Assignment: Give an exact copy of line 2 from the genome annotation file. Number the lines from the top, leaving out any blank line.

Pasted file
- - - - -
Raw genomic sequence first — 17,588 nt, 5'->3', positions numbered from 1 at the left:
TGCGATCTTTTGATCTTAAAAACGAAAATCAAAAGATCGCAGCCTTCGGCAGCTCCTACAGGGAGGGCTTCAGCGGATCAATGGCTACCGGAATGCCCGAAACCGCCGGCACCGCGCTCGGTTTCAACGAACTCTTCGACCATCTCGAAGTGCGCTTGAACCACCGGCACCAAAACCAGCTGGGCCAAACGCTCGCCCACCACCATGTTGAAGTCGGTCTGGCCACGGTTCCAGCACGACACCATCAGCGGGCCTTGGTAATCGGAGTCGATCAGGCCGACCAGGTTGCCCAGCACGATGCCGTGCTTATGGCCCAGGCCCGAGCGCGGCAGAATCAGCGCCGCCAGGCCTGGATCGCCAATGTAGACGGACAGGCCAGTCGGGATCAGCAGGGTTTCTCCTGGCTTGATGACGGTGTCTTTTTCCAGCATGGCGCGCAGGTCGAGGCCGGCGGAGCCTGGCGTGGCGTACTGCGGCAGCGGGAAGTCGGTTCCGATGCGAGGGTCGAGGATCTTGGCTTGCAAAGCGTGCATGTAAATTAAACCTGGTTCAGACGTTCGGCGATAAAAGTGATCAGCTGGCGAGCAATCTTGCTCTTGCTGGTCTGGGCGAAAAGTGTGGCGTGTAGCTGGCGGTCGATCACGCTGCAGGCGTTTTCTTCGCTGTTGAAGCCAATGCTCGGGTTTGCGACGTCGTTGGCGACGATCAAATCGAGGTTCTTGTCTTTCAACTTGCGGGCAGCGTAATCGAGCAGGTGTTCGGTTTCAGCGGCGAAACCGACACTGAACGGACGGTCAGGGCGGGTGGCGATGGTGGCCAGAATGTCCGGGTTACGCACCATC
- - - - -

TGCGATCTTTTGATCTTAAAAACGAAAATCAAAAGATCGCAGCCTTCGGCAGCTCCTACAGGGAGGGCTTCAGCGGATCAATGGCTACCGGAATGCCCGAAACCGCCGGCACCGCGCTCGGTTTCAACGAACTCTTCGACCATCTCGAAGTGCGCTTGAACCACCGGCACCAAAACCAGCTGGGCCAAACGCTCGCCCACCACCATGTTGAAGTCGGTCTGGCCACGGTTCCAGCACGACACCATCAGCGGGCCTTGGTAATCGGAGTCGATCAGGCCGACCAGGTTGCCCAGCACGATGCCGTGCTTATGGCCCAGGCCCGAGCGCGGCAGAATCAGCGCCGCCAGGCCTGGATCGCCAATGTAGACGGACAGGCCAGTCGGGATCAGCAGGGTTTCTCCTGGCTTGATGACGGTGTCTTTTTCCAGCATGGCGCGCAGGTCGAGGCCGGCGGAGCCTGGCGTGGCGTACTGCGGCAGCGGGAAGTCGGTTCCGATGCGAGGGTCGAGGATCTTGGCTTGCAAAGCGTGCATGTAAATTAAACCTGGTTCAGACGTTCGGCGATAAAAGTGATCAGCTGGCGAGCAATCTTGCTCTTGCTGGTCTGGGCGAAAAGTGTGGCGTGTAGCTGGCGGTCGATCACGCTGCAGGCGTTTTCTTCGCTGTTGAAGCCAATGCTCGGGTTTGCGACGTCGTTGGCGACGATCAAATCGAGGTTCTTGTCTTTCAACTTGCGGGCAGCGTAATCGAGCAGGTGTTCGGTTTCAGCGGCGAAACCGACACTGAACGGACGGTCAGGGCGGGTGGCGATGGTGGCCAGAATGTCCGGGTTACGCACCATC